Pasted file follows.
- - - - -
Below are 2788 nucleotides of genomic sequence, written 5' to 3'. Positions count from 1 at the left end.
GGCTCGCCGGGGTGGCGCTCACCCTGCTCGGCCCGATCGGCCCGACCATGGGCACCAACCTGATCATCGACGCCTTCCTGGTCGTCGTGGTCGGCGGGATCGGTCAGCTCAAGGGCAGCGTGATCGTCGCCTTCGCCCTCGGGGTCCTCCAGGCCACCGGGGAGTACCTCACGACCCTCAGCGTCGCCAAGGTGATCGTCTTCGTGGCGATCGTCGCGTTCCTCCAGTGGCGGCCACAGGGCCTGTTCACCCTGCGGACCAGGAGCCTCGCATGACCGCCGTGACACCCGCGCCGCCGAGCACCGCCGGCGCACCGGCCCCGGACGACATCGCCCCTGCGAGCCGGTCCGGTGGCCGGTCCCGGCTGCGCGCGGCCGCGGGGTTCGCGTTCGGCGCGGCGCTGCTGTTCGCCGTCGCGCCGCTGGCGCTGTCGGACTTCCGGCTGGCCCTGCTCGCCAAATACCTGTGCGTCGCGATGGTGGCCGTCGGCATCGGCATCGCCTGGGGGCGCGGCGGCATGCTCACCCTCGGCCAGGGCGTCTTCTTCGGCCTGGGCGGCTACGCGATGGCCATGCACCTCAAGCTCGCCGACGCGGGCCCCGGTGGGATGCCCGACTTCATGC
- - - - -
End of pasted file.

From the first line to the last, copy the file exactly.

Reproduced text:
Below are 2788 nucleotides of genomic sequence, written 5' to 3'. Positions count from 1 at the left end.
GGCTCGCCGGGGTGGCGCTCACCCTGCTCGGCCCGATCGGCCCGACCATGGGCACCAACCTGATCATCGACGCCTTCCTGGTCGTCGTGGTCGGCGGGATCGGTCAGCTCAAGGGCAGCGTGATCGTCGCCTTCGCCCTCGGGGTCCTCCAGGCCACCGGGGAGTACCTCACGACCCTCAGCGTCGCCAAGGTGATCGTCTTCGTGGCGATCGTCGCGTTCCTCCAGTGGCGGCCACAGGGCCTGTTCACCCTGCGGACCAGGAGCCTCGCATGACCGCCGTGACACCCGCGCCGCCGAGCACCGCCGGCGCACCGGCCCCGGACGACATCGCCCCTGCGAGCCGGTCCGGTGGCCGGTCCCGGCTGCGCGCGGCCGCGGGGTTCGCGTTCGGCGCGGCGCTGCTGTTCGCCGTCGCGCCGCTGGCGCTGTCGGACTTCCGGCTGGCCCTGCTCGCCAAATACCTGTGCGTCGCGATGGTGGCCGTCGGCATCGGCATCGCCTGGGGGCGCGGCGGCATGCTCACCCTCGGCCAGGGCGTCTTCTTCGGCCTGGGCGGCTACGCGATGGCCATGCACCTCAAGCTCGCCGACGCGGGCCCCGGTGGGATGCCCGACTTCATGC